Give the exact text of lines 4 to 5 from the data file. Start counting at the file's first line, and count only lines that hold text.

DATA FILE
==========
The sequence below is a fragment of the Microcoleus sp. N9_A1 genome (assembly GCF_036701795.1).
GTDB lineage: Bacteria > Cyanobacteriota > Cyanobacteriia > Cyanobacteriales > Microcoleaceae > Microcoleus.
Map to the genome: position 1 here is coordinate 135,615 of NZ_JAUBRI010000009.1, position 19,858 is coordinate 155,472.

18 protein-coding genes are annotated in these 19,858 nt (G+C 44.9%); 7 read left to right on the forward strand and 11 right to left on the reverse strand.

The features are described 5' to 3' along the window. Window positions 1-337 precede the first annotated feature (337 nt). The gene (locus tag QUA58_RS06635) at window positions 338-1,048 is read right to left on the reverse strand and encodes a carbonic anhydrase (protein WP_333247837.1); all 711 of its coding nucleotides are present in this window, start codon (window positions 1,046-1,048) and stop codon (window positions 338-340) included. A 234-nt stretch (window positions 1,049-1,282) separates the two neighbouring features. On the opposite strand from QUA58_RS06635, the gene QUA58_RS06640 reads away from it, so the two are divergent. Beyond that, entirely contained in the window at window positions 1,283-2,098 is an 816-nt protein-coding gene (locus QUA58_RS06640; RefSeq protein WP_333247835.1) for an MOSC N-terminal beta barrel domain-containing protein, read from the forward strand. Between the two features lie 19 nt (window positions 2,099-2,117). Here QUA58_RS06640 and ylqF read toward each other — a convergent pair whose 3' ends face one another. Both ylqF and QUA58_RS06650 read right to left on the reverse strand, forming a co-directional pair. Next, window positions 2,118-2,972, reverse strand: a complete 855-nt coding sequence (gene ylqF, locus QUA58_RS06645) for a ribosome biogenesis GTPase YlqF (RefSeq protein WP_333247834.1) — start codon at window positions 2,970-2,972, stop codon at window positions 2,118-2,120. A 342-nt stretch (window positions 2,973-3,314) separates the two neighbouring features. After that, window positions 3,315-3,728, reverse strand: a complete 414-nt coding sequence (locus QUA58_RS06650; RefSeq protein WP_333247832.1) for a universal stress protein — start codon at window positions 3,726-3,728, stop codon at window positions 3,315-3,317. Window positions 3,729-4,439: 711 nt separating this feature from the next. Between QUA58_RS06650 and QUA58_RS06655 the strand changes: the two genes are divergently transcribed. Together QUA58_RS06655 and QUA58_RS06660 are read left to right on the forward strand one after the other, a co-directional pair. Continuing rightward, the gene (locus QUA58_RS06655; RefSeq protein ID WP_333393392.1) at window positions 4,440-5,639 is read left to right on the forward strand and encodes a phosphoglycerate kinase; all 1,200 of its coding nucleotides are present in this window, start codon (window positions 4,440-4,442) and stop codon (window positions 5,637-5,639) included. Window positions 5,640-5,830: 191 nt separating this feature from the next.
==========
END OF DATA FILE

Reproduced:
18 protein-coding genes are annotated in these 19,858 nt (G+C 44.9%); 7 read left to right on the forward strand and 11 right to left on the reverse strand.

The features are described 5' to 3' along the window. Window positions 1-337 precede the first annotated feature (337 nt). The gene (locus tag QUA58_RS06635) at window positions 338-1,048 is read right to left on the reverse strand and encodes a carbonic anhydrase (protein WP_333247837.1); all 711 of its coding nucleotides are present in this window, start codon (window positions 1,046-1,048) and stop codon (window positions 338-340) included. A 234-nt stretch (window positions 1,049-1,282) separates the two neighbouring features. On the opposite strand from QUA58_RS06635, the gene QUA58_RS06640 reads away from it, so the two are divergent. Beyond that, entirely contained in the window at window positions 1,283-2,098 is an 816-nt protein-coding gene (locus QUA58_RS06640; RefSeq protein WP_333247835.1) for an MOSC N-terminal beta barrel domain-containing protein, read from the forward strand. Between the two features lie 19 nt (window positions 2,099-2,117). Here QUA58_RS06640 and ylqF read toward each other — a convergent pair whose 3' ends face one another. Both ylqF and QUA58_RS06650 read right to left on the reverse strand, forming a co-directional pair. Next, window positions 2,118-2,972, reverse strand: a complete 855-nt coding sequence (gene ylqF, locus QUA58_RS06645) for a ribosome biogenesis GTPase YlqF (RefSeq protein WP_333247834.1) — start codon at window positions 2,970-2,972, stop codon at window positions 2,118-2,120. A 342-nt stretch (window positions 2,973-3,314) separates the two neighbouring features. After that, window positions 3,315-3,728, reverse strand: a complete 414-nt coding sequence (locus QUA58_RS06650; RefSeq protein WP_333247832.1) for a universal stress protein — start codon at window positions 3,726-3,728, stop codon at window positions 3,315-3,317. Window positions 3,729-4,439: 711 nt separating this feature from the next. Between QUA58_RS06650 and QUA58_RS06655 the strand changes: the two genes are divergently transcribed. Together QUA58_RS06655 and QUA58_RS06660 are read left to right on the forward strand one after the other, a co-directional pair. Continuing rightward, the gene (locus QUA58_RS06655; RefSeq protein ID WP_333393392.1) at window positions 4,440-5,639 is read left to right on the forward strand and encodes a phosphoglycerate kinase; all 1,200 of its coding nucleotides are present in this window, start codon (window positions 4,440-4,442) and stop codon (window positions 5,637-5,639) included. Window positions 5,640-5,830: 191 nt separating this feature from the next.